On December 7, 2015 the Department of Justice, Bureau of Justice Statistics (DOJ-BJS) released its latest national survey of veterans in jail and prison. The survey noted that an estimated 181,500 veterans were incarcerated in correctional facilities (State and Federal prisons and County Jails). This represented 8% of the total number of inmates. One sub-population within that overall demographic which is of particular interest is the number of incarcerated veterans who were separated from military service under less than honorable circumstances. According to survey, 52.8% of veterans in prison and 52.7% of those in jail were honorably discharged from military service:
In terms of the numbers of incarcerated veterans who reported combat experience the survey notes that 15.9% of veterans in prison served in Afghanistan and 25.5% served in Iraq. An estimated one quarter of all incarcerated veterans reported combat exposure. Higher numbers of veteran inmates (47.6% in prison, 54.7% in jail) reported a history of mental health issues than inmates from the general population (36.3% and 43.4%, respectively). A majority of incarcerated veterans served in the Army (55%), with Navy (19.8%) and the Marine Corps (16.7%) comprising the bulk of the remainder.
The issue of discharge status is of high import for those working in veteran’s services, as mental health and criminal justice professionals. For veterans separated from military service under less than honorable conditions a plethora of social barriers impede viability: access to jobs, education, healthcare and a wide range of services result in heightened likelihood of homelessness and justice contact. In addition, the inability to obtain service-connected disability compensation and VA services shifts fiscal burdens to State and Local governments, as well as, the private sector. In addition, the families of these veterans also suffer along with former service members.
How big is this problem? Well, it’s nothing new, that much is certain. In an article by Rebecca Izzo which appeared in the Yale Law Journal in 2013 and entitled, “In Need of Correction: How the Army Board for Correction of Military Records Is Failing Veterans with PTSD” 560,000 Vietnam veterans were discharged under less than honorable conditions:
A Colorado-based Non-Profit Organization (501 c 3), the Uniformed Services Justice & Advocacy Group (USJAG) has, for the past several years, served in a rather singular capacity in this domain: The organization intercedes between the military and active duty soldiers who face improper separation from military service under less than honorable conditions. A series of articles among major media outlets have featured the work of USJAG, including the Pulitzer prize-winning series “Other Than Honorable” by the Gazette’s Dave Philips;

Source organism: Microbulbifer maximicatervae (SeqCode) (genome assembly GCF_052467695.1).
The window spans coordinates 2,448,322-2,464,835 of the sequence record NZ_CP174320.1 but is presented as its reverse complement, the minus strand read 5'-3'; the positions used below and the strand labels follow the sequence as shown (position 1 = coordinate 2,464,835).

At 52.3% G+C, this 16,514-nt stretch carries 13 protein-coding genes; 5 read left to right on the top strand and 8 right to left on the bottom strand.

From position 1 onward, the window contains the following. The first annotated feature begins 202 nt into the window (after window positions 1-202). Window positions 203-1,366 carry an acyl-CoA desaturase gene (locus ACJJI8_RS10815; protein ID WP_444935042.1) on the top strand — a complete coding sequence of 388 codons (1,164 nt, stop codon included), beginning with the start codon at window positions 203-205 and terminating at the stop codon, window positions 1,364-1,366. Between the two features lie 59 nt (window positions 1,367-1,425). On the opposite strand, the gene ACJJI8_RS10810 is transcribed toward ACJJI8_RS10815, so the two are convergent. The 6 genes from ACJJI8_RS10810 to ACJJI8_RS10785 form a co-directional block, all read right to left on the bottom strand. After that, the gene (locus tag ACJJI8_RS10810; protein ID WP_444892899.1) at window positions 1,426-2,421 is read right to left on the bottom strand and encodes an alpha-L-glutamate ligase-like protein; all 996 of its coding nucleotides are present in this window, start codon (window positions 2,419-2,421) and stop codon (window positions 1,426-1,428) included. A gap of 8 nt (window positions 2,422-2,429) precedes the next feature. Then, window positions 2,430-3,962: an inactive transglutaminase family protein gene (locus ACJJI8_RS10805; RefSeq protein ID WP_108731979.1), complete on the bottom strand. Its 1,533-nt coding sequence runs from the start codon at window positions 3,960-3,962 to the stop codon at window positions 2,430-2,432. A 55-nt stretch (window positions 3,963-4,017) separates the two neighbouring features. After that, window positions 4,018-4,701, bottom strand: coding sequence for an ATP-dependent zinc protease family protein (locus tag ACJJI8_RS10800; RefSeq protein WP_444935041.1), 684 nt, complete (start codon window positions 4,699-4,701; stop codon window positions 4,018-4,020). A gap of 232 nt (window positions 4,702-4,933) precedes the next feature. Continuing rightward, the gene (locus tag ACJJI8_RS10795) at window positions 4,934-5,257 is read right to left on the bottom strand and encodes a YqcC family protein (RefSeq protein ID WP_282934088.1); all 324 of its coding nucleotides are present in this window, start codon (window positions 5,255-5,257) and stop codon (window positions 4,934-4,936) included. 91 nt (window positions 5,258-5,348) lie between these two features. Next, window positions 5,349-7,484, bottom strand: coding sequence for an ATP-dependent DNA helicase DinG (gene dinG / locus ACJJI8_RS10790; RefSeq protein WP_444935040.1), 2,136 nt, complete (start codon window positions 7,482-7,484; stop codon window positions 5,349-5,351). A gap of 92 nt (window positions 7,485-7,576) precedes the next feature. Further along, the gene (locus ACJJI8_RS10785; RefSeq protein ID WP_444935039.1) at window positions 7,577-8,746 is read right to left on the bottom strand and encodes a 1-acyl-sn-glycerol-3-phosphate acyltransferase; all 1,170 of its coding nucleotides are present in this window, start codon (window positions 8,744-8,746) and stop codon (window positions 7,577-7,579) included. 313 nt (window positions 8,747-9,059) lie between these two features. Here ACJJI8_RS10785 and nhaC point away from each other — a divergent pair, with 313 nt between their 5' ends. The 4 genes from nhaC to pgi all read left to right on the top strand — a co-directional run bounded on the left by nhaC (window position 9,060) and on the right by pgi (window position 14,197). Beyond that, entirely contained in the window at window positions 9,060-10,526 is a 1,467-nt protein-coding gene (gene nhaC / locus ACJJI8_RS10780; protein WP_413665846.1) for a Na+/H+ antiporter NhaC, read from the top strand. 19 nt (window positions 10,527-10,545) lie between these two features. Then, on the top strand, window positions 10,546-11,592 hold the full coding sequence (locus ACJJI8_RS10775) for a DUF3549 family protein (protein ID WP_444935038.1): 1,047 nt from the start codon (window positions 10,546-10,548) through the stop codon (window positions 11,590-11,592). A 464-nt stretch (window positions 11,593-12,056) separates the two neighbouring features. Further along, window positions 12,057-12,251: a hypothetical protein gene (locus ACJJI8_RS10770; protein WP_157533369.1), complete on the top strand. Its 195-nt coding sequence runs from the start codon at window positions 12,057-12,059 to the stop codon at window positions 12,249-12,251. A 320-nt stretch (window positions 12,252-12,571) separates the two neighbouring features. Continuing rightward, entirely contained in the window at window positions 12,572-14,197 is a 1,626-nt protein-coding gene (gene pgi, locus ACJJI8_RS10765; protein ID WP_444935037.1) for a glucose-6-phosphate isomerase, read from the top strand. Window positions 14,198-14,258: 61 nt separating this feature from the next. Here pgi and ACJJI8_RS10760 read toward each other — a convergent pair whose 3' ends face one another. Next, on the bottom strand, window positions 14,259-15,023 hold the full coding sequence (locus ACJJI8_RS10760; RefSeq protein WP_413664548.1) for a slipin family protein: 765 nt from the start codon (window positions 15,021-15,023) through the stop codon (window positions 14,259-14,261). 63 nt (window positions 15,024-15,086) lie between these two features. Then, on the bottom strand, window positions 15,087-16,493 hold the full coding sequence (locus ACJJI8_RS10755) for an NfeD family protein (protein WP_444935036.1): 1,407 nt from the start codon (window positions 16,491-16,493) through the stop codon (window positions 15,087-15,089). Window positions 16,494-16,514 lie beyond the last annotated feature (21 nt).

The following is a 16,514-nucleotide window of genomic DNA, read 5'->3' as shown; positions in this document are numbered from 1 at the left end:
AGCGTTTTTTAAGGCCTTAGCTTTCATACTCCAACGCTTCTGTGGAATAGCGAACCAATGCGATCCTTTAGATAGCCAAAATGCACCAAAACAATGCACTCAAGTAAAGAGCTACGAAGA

In October, 2015, National Public Radio (NPR) and Colorado Public Radio (CPR) teamed up to report on the continuing disservice to large numbers of combat veterans. The article by Dan Zwerling and entitled, “Missed Treatment: Soldiers With Mental Health Issues Dismissed For ‘Misconduct’” led to a call by 12 US Senators into the improper discharge of 22,000 Army combat veterans with service-related mental health disorders;
The soldiers and veterans served by the Uniformed Services Justice & Advocacy Group have served in combat, often on multiple deployments. Many of them have been decorated for their service. Following interaction with civilian and\or military justice systems they have faced—or are facing—separations from service under less than honorable circumstances. In all of the more than 300 soldiers and veterans assisted by the organization, a causal link between justice interaction and psychological (PTSD, Major Depression) or Physical (Traumatic Brain Injury or TBI) is established. Facing Chapter separations from service, these soldiers and veterans are denied financial compensation and access to healthcare for both themselves and their families.
According to information obtained by FOIA requests to the Department of Defense submitted by NPR’s Dan Zwerdling, the Gazette’s Dave Philips and the Center for North American Studies (CNAS) the total number of soldiers across all five branches of our military who were separated under Honorable conditions between 2004 and 2011 was 1,123,764. The number of those discharged under all other conditions stood at 424,849—that represents more than 37.8% of the total. As the NPR coverage reflects, many of these discarded soldiers were diagnosed, within two years of separation, with combat-related psychological conditions. This goes far beyond the “few bad apples” argument indeed. For tens of thousands of military veterans and their families this is a problem that will haunt our nation for decades to come just as it did in the wake of the conflicts in Southeast Asia.